Can you imagine being able to build a concrete dome on the seashore using only the available sea water and beach sand? David B. South addresses the building of Ecoshells using salt water and salty sand in his latest “President’s Sphere.” The use of basalt rebar makes this not only possible, but completely simple and feasible. (Continued…)

What the customer REALLY wants

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This cartoon depicts in a funny way what often happens to building projects. A school or prospective home owner will describe their needs to a contractor and will very often end up with an end result far different than what was needed. (Continued…)

Financing Monolithic Dome Homes

Image: Monolithic Dome homes cut energy costs by a minimum of 50%. The government wants us to save energy, but will not allow loans for Monolithic Dome homes.
Home of Monolithic President, David B. South.

Since the fall of 2007, financing homes, especially Monolithic Dome homes, has become a big problem. The federal government, determined to keep the banks from failing, established new rules for home financing. Those rules helped the banks and some home owners, but they destroyed the progress being made by builders of energy-efficient, greener, better homes. How do we get those rules reversed? (Continued…)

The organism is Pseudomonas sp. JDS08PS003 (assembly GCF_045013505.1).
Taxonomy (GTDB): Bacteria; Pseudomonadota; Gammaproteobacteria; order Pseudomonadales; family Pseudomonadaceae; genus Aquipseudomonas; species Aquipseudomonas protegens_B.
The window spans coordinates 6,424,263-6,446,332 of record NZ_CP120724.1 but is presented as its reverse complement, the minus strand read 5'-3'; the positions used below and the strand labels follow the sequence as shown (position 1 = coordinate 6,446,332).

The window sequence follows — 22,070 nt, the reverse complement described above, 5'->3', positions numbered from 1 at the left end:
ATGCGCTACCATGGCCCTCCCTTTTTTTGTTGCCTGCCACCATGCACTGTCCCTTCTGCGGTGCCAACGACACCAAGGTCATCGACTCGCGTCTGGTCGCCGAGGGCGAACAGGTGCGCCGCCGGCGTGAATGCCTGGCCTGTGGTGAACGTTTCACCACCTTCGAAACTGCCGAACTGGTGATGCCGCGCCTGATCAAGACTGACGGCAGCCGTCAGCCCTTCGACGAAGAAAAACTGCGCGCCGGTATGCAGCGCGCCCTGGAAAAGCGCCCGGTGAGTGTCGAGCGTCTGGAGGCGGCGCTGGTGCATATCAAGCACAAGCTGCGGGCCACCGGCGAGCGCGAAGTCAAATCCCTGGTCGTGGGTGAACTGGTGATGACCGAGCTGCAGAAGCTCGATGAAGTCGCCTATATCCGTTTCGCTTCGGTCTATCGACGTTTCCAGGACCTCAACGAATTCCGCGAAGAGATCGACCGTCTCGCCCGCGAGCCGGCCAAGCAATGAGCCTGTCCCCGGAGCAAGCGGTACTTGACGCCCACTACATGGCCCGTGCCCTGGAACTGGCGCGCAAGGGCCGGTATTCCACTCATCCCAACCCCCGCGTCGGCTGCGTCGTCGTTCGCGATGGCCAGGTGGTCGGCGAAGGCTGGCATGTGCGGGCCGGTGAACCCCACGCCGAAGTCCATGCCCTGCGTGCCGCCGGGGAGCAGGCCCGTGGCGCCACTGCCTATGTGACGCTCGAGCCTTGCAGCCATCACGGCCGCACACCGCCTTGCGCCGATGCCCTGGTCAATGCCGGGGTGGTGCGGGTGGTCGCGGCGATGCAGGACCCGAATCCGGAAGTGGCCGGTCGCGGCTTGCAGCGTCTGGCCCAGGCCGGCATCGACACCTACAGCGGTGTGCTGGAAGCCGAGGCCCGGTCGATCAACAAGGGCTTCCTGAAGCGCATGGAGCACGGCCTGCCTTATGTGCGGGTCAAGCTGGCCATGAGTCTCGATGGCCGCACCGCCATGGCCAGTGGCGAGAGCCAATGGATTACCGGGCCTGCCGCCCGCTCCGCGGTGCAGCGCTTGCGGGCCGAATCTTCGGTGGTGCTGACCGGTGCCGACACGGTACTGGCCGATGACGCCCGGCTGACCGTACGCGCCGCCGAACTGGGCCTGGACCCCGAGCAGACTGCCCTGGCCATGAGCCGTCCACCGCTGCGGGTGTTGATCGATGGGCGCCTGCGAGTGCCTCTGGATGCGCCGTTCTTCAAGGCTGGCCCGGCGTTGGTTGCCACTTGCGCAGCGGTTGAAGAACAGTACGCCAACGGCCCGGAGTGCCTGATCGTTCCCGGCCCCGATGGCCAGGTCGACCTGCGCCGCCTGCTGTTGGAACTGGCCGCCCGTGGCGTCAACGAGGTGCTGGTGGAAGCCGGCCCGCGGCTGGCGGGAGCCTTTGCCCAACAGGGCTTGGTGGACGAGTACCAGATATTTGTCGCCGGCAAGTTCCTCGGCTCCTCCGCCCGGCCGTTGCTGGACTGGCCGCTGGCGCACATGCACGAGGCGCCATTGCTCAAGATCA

A Timely Message To All

Image: The Avalon School Multipurpose Center is now more than ten years old. It has survived much use by hundreds of students and community residents. It has also served as a tornado shelter sever times. One such tornado caused significant damage to other parts of the school and neighborhood. But those in the Monolithic Dome remained totally safe.
See: http://www.monolithic.com/stories/feature-school-avalon-highschool

Recently, the superintendent of the Avalon School District was asked if they planned to let school out because tornadoes were bouncing around the area. He said, “No. My children have no homes that they can go to that are as safe as our school. What I am doing is inviting the parents to come here and be with their children in a safe place.” (Continued…)

Goals and the Big Picture

Goals are like road maps. If you reach for a goal and get side tracked, it is no more serious than driving for a destination and missing a turn. On the other hand, very few people ever get anywhere by wandering aimlessly. (Continued…)

Cost to cool your building

Image: This Texas school has two conventional buildings, each with 20 air conditioning units along its back wall. That’s 40 units for just one tax-supported school! What does it cost to install and run 40 ac units in hot, humid Texas?